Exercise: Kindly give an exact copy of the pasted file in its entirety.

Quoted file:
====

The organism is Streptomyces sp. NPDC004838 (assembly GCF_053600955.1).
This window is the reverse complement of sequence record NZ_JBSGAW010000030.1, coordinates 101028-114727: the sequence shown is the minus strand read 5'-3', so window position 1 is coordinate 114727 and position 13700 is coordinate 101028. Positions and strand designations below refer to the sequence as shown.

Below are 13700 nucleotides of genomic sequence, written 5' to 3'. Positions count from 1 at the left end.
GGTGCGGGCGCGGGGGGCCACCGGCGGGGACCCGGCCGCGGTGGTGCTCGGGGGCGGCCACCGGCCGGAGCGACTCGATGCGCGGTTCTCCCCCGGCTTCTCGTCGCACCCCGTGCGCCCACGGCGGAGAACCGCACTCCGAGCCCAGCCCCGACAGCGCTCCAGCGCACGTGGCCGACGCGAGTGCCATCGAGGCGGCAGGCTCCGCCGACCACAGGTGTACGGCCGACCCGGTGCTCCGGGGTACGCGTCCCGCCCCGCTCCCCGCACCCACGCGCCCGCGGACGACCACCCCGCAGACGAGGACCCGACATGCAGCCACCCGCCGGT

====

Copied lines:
The organism is Streptomyces sp. NPDC004838 (assembly GCF_053600955.1).
This window is the reverse complement of sequence record NZ_JBSGAW010000030.1, coordinates 101028-114727: the sequence shown is the minus strand read 5'-3', so window position 1 is coordinate 114727 and position 13700 is coordinate 101028. Positions and strand designations below refer to the sequence as shown.

Below are 13700 nucleotides of genomic sequence, written 5' to 3'. Positions count from 1 at the left end.
GGTGCGGGCGCGGGGGGCCACCGGCGGGGACCCGGCCGCGGTGGTGCTCGGGGGCGGCCACCGGCCGGAGCGACTCGATGCGCGGTTCTCCCCCGGCTTCTCGTCGCACCCCGTGCGCCCACGGCGGAGAACCGCACTCCGAGCCCAGCCCCGACAGCGCTCCAGCGCACGTGGCCGACGCGAGTGCCATCGAGGCGGCAGGCTCCGCCGACCACAGGTGTACGGCCGACCCGGTGCTCCGGGGTACGCGTCCCGCCCCGCTCCCCGCACCCACGCGCCCGCGGACGACCACCCCGCAGACGAGGACCCGACATGCAGCCACCCGCCGGT